Righting the wrongs of "Three Strikes" life sentences
In California, for nearly 20 years now, a person convicted of breaking three laws -- no matter how minor -- would be sent to prison for life, no exceptions.
Some young people who saw injustice in the "Three-Strikes" law set out to change it.
At Stanford Law School, Michael Romano and his students don't just study justice, they go in search of it; seeking to free those, who, because of California's "Three Strikes" law, are serving life sentences for minor crimes.
Ashly Nikkole Davis is helping one inmate whose third strike was shoplifting a pair of gloves and a spool of wire from Home Depot, and another client who was arrested attempting to steal a car radio.
California passed its harsh "Three Strikes" law in 1994 after the high profile kidnapping and killing of 12-year-old Polly Klaas by a repeat offender. It was meant to keep serial murderers, rapists, and child molesters off the streets, but Stanford students saw a disturbing pattern.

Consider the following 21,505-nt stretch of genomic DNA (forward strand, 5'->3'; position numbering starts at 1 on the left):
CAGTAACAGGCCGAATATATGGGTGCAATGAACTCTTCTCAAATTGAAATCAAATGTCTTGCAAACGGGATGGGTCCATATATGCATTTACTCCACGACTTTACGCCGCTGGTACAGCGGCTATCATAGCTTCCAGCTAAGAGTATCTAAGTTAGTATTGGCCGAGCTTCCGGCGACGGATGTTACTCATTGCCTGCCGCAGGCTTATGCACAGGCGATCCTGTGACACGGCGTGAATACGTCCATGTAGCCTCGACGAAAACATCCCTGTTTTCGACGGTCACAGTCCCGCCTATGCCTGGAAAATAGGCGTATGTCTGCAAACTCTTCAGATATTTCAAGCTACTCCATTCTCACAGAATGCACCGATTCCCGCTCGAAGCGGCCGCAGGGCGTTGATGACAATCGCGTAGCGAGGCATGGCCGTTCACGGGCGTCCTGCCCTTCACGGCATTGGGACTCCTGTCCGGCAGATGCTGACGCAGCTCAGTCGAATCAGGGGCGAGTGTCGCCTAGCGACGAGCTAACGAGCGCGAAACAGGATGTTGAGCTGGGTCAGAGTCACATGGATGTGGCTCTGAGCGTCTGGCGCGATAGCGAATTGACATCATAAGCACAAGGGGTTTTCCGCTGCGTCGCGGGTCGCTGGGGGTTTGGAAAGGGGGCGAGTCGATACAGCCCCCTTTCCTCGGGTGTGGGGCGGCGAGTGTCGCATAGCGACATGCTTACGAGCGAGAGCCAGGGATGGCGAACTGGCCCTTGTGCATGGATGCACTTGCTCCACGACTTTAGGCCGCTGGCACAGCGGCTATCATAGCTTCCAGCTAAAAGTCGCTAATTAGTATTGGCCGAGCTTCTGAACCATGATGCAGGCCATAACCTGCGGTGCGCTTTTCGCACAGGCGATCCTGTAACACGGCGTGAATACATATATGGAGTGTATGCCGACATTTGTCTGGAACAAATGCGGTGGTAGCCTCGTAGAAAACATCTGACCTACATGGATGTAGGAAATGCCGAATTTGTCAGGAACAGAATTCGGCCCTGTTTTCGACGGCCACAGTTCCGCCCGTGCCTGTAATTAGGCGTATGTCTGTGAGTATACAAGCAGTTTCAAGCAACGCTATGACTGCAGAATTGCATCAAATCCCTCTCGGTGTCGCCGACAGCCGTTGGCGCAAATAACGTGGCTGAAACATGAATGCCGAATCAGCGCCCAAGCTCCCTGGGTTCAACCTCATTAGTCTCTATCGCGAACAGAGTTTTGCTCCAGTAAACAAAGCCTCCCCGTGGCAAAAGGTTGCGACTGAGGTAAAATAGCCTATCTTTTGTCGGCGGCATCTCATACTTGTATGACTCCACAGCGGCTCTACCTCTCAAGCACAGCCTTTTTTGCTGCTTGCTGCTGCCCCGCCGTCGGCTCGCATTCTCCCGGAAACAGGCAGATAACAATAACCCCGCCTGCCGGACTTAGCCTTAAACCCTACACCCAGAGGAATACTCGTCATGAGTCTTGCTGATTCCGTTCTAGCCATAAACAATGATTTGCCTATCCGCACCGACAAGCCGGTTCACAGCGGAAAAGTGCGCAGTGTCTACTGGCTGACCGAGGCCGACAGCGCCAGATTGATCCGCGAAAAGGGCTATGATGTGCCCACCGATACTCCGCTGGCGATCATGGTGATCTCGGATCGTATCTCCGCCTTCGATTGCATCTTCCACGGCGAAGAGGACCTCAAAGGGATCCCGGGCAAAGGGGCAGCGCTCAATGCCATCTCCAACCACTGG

"There's not just a handful of people who are sentenced to life. These aren't the exception. This is the rule. There are thousands of people who have been sentenced to life for non-violent crimes," said Michael Romano, director of the Stanford Three Strikes Project.
They discovered more than 4,000 such cases, according to former student Emily Galvin.
"At every level, there had been a prosecutor or a judge who thought it was okay to hand down a life sentence for shoplifting. (It) was really horrifying to me," Galvin said.
Armed with what they had learned about "Three Strikes," the Stanford students began a campaign for change. They gathered signatures, and wrote a ballot measure. In the November election, proposition 36, a major reform of the law, was passed by 70 percent of California voters.
"The people have spoken and the people no longer want to hand down these ridiculously harsh sentences for minor crimes," Galvin said.
With the change, "Three Strikes" inmates can now appeal to have their cases reviewed. The students are being repaid in gratitude by the prisoners they're helping.
One prisoner wrote: "I am very happy that proposition 36 has passed. To now being on the verge of having my life back is overwhelming. Thank you for your efforts in my favor, also, in treating me like a human being."
The Stanford students have now brought hope to inmates who believe they've already done enough time for a minor crime.
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